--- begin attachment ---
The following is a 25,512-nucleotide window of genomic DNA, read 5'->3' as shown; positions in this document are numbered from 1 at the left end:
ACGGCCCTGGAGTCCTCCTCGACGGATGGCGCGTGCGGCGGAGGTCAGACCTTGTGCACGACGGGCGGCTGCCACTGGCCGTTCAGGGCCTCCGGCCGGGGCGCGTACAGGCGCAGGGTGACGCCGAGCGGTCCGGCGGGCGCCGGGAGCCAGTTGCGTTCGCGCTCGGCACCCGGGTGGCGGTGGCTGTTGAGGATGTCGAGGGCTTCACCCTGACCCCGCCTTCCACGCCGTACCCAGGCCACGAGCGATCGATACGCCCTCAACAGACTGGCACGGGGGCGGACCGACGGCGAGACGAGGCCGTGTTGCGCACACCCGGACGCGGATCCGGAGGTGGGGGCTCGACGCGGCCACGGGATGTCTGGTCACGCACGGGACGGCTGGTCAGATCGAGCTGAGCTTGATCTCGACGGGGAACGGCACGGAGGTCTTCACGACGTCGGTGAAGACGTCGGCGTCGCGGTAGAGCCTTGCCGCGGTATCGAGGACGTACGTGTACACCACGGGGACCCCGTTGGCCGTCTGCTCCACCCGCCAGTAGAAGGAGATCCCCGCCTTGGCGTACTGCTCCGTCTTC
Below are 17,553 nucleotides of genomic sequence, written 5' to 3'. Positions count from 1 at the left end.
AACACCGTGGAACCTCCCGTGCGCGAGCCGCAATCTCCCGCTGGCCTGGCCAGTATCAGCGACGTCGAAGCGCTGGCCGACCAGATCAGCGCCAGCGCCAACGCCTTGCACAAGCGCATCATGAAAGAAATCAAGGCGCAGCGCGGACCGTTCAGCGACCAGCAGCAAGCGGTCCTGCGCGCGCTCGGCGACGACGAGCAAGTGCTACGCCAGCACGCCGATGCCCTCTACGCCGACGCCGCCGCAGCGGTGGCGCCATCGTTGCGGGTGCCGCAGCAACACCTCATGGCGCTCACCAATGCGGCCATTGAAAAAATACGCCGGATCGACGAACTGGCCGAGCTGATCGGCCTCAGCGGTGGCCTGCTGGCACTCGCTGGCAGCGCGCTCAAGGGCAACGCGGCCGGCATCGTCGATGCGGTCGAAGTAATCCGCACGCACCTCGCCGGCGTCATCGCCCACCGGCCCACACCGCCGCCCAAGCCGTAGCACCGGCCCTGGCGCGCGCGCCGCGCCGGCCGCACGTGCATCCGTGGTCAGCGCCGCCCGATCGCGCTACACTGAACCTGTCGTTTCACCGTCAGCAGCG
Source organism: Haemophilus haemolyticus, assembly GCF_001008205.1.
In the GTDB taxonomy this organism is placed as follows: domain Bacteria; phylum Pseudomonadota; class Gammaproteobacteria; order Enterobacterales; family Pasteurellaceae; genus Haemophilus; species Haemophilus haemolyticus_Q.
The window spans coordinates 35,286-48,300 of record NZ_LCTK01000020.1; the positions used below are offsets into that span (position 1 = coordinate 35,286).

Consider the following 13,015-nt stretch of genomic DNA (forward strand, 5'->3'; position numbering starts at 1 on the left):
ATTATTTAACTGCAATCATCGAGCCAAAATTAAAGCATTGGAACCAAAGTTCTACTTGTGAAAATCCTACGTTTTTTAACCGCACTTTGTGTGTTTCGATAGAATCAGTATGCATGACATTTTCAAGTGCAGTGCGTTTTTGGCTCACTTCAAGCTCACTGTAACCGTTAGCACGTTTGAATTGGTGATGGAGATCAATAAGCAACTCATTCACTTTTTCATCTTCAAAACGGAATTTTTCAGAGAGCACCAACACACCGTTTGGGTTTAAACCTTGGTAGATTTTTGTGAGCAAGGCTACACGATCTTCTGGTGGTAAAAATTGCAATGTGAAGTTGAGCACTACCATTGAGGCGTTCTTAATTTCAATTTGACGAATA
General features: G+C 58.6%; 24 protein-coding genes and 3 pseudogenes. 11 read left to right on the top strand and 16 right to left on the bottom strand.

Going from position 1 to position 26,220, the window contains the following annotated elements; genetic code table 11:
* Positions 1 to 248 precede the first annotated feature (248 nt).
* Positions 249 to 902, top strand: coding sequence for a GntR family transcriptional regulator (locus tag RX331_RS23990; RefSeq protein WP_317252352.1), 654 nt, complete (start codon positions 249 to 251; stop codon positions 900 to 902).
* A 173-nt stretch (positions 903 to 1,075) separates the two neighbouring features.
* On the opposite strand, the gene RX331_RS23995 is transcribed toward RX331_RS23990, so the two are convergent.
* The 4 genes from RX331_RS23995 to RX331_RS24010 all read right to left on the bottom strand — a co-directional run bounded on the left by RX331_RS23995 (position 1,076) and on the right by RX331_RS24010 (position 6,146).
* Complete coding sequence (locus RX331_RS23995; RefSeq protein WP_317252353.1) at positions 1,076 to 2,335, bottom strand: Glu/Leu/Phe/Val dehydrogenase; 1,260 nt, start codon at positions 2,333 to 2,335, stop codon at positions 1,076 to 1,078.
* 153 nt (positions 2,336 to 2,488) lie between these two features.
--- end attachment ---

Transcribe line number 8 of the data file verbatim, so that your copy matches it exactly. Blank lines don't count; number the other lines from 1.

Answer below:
Consider the following 13,015-nt stretch of genomic DNA (forward strand, 5'->3'; position numbering starts at 1 on the left):